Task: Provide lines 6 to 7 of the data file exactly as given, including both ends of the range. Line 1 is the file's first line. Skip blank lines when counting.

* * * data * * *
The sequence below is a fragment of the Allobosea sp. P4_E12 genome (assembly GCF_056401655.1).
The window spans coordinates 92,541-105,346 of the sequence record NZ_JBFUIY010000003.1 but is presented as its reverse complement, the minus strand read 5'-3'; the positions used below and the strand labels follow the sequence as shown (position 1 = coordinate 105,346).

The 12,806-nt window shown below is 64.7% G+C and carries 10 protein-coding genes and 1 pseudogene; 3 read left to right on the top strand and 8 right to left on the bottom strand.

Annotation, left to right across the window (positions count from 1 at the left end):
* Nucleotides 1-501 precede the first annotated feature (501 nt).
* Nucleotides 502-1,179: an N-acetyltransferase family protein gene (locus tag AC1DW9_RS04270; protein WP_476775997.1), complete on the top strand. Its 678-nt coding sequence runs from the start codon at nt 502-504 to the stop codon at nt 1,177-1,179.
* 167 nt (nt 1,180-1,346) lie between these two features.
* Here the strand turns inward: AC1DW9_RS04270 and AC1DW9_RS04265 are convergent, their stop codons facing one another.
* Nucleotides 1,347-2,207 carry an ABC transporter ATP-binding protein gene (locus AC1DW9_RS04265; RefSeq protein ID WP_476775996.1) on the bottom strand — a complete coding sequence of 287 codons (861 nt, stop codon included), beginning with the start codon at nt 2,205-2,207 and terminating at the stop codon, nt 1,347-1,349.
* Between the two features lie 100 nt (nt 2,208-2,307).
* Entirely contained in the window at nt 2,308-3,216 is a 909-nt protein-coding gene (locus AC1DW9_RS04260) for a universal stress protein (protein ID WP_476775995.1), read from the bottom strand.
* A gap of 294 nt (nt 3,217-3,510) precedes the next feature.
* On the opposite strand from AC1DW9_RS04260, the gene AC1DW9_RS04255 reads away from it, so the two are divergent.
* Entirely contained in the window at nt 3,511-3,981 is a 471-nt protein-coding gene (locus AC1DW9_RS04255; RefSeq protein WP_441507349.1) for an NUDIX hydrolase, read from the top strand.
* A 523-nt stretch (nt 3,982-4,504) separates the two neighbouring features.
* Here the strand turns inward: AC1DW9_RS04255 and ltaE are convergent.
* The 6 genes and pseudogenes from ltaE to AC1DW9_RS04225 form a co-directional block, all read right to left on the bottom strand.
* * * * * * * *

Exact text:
* Nucleotides 502-1,179: an N-acetyltransferase family protein gene (locus tag AC1DW9_RS04270; protein WP_476775997.1), complete on the top strand. Its 678-nt coding sequence runs from the start codon at nt 502-504 to the stop codon at nt 1,177-1,179.
* 167 nt (nt 1,180-1,346) lie between these two features.